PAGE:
Get Schooled on the Mountain

Preparation Equals Chaos Free Kids’ School Experience

Now I don’t know about most people, but for me, just taking a 4- and a 1-year old to the grocery store can be a daunting expedition. So when I was preparing to bring them on their first snow sports vacation I was truly overwhelmed. Used to be my husband and I would throw our gear in the car and go. End of story. But now we had to think about equipment for the 4 year old, daycare for the one year old, keeping them warm, dry and happy and dealing with nap schedules and general crankiness (probably ours more than theirs). I decided that advance preparation was my only weapon in what was sure to be an interesting adventure.

Will Hansen, Director of Sugarbush Resort’s Adventure Learning Center, agreed. He said that one of the best things parents can do to prepare is to log onto the resort’s website in your early planning stages. “Most resorts have ways to make the kids’ ski/snowboard school process smoother and easier. Before you even leave home you can fill out the necessary paperwork to register for ski and snowboard school. We also have a first timers’ area on our site that gives advice about proper clothing, gear, nutrition and hydration.”

We arrived at Sugarbush just after lunch, so the first move we made was to visit the Adventure Learning Center and sign Katie up for school in advance. If we waited until the next morning, I knew it would simply add to the chaos. Next we took her to the rental shop to get her skis and boots. At that time of day we were the only ones in the shop so everyone was helping her and telling her how much fun she’d have. Now we were set for the next day’s chaotic arrival at ski school.

“On the big day, getting there early is key,” says Hansen. “Most schools start at 10 but you can arrive as early as 8:15. The kids can play games and do artwork and you can get an early start to your day on the mountain.” Hansen also notes that the early arrival allows kids to get to know their coach and to feel more comfortable.

“The other really important thing to do is make sure that you’re clear about what your goals are for your kids’ ski/snowboard school experience,” Hansen says. “If you really want your child to advance quickly, you might find that private lessons would give you more bang for your buck.” In addition, he says you should talk to your child and find out what his or her expectations are. “You may need to explain to them that they won’t be going to the top of the mountain on their first day.”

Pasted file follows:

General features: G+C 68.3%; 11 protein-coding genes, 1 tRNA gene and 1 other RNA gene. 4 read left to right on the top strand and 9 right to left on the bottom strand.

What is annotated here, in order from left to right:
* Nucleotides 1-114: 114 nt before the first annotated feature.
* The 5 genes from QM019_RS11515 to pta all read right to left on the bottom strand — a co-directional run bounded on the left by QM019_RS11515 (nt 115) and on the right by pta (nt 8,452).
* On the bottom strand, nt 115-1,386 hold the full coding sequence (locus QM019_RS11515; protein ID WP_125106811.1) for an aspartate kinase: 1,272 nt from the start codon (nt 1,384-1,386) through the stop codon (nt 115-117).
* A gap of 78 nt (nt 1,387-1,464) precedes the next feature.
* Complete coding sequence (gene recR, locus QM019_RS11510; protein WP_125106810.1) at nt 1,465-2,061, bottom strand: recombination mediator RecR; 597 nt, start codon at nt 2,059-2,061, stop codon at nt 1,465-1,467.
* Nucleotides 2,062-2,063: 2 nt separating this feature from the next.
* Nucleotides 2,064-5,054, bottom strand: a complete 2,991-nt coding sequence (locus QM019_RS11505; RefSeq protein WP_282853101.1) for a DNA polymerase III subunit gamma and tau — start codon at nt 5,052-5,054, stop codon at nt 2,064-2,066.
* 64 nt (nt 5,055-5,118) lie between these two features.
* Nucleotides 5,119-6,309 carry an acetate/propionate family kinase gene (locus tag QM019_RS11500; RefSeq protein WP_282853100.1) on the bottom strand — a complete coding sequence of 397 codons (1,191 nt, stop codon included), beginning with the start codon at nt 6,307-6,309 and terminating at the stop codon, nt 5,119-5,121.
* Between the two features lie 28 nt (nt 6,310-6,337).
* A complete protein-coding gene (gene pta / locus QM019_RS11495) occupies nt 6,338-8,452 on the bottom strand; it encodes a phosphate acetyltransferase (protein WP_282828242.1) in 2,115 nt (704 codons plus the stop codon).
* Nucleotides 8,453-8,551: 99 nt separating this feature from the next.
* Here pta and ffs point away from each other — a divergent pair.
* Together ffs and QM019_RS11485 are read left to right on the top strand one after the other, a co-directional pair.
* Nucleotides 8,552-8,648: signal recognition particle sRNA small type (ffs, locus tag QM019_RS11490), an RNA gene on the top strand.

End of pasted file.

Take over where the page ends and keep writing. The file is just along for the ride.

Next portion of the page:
After ski school, many parents want to take their kids out on the slopes and have them show what they’ve learned. Hansen advises that parents should talk to the child’s coach and get a feel for what they’ve achieved and what they can handle. I actually have memories of my mother dragging me up the poma lift on my first day after ski school and me forgetting everything I’d learned on the way down. I took out the lift operator at the bottom – the humiliation lives on to this day.

Needless to say, I was careful to assess where Katie was at when I picked her up. She was, in fact, so tired that we barely made it to the waffle house at the base of the chairlift. I figured rewarding her with a chocolate drowned Belgian waffle while sitting in the snow was teaching her an important lesson about skiing. That, for us, it’s all about family, fun, snow, sunshine and celebrating a great day on the slopes with an après-ski treat.

Four Simple Steps to Chaos Free Kids’ Ski Lessons

1. Make sure your child has appropriate layers with ski/snowboard pants, jacket, layering pieces, gloves, goggles/sunglasses, hand warmers, socks, etc. This seems more daunting than it is; so just stop by your local retailer to get the checklist of what your child will need to have a fun experience on the slopes.

2. Once you arrive at the resort, find the Learning Centers or Ski Schools and sign your child up for lessons.

3. Stop by the rental shop to have your kids fitted for boots, skis or snowboards and a helmet.

4. Take your child to school!

Now, you can enjoy your own free time on the slopes, getting a few runs in before picking your child up from lessons and prepared to listen to your child tell you all about how much fun they had.

Content courtesy of SnowSports Industries America | SIA and

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